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OFT Recommendations Will Help AD


ADBA Chairman and Lib Dem peer Lord Redesdale has welcomed the publication today [Thursday] of the OFTs Market Study into Organic Waste.

The Market Study was prompted by the water regulator Ofwat, to explore what barriers exist to competition in the treatment of sewage sludge, and the involvement of Water and Sewage Companies in the treatment of other organic waste.

ADBA has been campaigning for changes which will help deliver the huge increase in Anaerobic Digestion promised by the coalition, and welcomed Ofwats decision to request the study.

The Market Study makes a series of recommendations to Ofwat and other bodies, focussing primarily on creating an economic environment which will help increase competition for Water and Sewage Companies and other waste treatment companies across the market.

Commenting, Lord Redesdale said:

I welcome the publication of the OFTs Market Study, and would like to thank their team who have put so much work into it this year.

The Study recognises that competition both for sewage sludge as a feedstock for digestion is very limited, that water companies are largely not connected to the wider organic waste treatment market, and that changes have to be make water supply and treatment sustainable.

The OFTs recommendations could help lead to huge rise in investment in Anaerobic Digestion from water sector, which will help the industry as a whole, and open up new opportunities for treating sewage sludge.

AD has a vital role in decarbonising energy production particularly in areas which other renewables cant reach, such as replacing fossil fuel gas in the grid so I hope that implementing these recommendations will help the water sector become a significant investor in the industry.

Over the coming months, ADBA will present our view that urgent measures need to be taken by Ofwat to increase the AD in the water sector, and will discuss with the regulator how we move to a mature and competitive AD marketplace both inside and outside the water sector.

Key facts you need to know about anaerobic digestion and biogas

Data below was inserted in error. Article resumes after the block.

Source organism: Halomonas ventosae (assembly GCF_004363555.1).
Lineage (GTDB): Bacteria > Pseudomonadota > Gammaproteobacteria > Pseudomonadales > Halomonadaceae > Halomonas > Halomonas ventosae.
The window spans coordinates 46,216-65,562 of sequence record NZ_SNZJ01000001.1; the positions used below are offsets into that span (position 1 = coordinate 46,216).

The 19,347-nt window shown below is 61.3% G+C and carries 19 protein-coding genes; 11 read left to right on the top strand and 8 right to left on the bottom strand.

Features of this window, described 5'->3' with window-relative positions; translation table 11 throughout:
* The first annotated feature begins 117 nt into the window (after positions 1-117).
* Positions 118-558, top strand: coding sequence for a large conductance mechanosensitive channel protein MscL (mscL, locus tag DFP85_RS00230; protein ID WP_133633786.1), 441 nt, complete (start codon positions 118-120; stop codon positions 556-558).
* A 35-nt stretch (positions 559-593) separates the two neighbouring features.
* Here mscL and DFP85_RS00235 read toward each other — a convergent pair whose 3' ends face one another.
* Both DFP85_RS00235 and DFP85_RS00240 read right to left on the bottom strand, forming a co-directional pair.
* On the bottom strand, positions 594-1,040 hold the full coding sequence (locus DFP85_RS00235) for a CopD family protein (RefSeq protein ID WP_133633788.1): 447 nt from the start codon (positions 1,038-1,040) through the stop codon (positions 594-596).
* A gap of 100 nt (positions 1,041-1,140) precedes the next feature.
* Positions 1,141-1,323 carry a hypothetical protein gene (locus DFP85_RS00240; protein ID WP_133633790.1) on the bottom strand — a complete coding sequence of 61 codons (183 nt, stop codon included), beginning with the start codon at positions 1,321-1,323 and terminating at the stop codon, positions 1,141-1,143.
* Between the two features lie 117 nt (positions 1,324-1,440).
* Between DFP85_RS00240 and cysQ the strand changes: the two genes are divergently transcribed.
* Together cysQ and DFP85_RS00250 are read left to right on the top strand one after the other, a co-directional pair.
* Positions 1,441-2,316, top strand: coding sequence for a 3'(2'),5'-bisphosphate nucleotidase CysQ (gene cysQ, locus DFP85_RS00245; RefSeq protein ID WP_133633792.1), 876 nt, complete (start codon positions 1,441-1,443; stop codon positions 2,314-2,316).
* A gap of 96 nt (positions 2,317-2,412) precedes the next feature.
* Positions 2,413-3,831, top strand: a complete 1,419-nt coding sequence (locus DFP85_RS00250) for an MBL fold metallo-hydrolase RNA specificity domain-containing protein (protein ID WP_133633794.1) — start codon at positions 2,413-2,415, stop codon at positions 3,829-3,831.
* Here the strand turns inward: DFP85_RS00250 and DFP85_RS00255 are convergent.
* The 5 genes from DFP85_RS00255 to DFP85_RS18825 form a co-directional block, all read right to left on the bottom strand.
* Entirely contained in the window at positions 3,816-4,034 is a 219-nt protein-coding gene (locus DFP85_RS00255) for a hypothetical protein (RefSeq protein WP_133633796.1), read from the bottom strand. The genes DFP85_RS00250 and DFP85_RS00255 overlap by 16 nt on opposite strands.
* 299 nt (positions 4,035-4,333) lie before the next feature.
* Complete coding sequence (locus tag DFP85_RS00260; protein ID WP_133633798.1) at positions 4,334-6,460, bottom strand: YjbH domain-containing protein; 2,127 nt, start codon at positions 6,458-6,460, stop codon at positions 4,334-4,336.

The AD industry has the potential to generate around 40TWh of energy, equivalent to 20% of the UK’s domestic gas demand

The AD industry has the potential to be worth 2-3bn in the UK alone and employ 35,000 people

The NFU and ADBA share the goal of a huge expansion in AD plants on farms by the year 2020, contributing to multiple environmental goals as well as low carbon energy supply.

Overseas potential is significant and the UK could be a world leader – with the right support now.

Anaerobic digestion (AD) is a natural process which converts organic matter such as household food and garden waste, farm slurry, waste from food processing plants and supermarkets, into biogas and biofertiliser.

Biogas (which is approximately 60% biomethane, 40% CO2) can be utilised to generate electricity and heat, or, upgraded to bio-methane, as a transport fuel or fed directly into the UK’s gas grids

According to the Carbon Trust the generation of bio-methane would save twice as much carbon dioxide as producing electricity by 2020

AD is the only renewable that can be scaled up fast enough to enable the UK to reach its 2020 renewable energy target

AD significantly improves Britain’s energy security – we will soon be importing over 70% of our gas

AD reduces greenhouse gas emissions by treating organic wastes which would otherwise emit methane (landfill, slurries) and reducing our use of energy intensive commercial fertilisers and fossil fuels

AD preserves critical natural resources such as Nitrates and Phosphorus. Phosphorous is a finite resource for which there is no known alternative. It is critical for plant growth and world resources are already running out. Nitrates are one of the key components of fertilisers.

Unlike other renewables, biomethane is generated constantly and can be stored in the gas grid, and biomethane is one of the few renewable fuels for Heavy Goods Vehicles (HGVs) which cannot run on electricity

Five facts you need to know about ADBA

ADBA stands for The Anaerobic Digestion and Biogas Association

The Anaerobic Digestion and Biogas Association was founded in September 2009

Since its launch ADBA has acquired over 240 members, including AD plant operators, suppliers, local authorities, farmers, utility and energy companies such as British Gas and Scotia Gas Networks, supermarkets such as Waitrose and Morrisons, fleet operators such as Coca Cola and Howard Tenens

ADBA’s chairman is Lord Redesdale, former Liberal Democrat energy spokesman

ADBA’s aim is to help enable or facilitate the development of a mature AD industry in the UK and to represent all businesses involved in the anaerobic digestion and biogas industries, to remove the barriers they face and to support its members to grow their businesses and the industry to help UK plc meet its renewable energy, climate change and landfill targets, as well as the preservation of critical natural resources.


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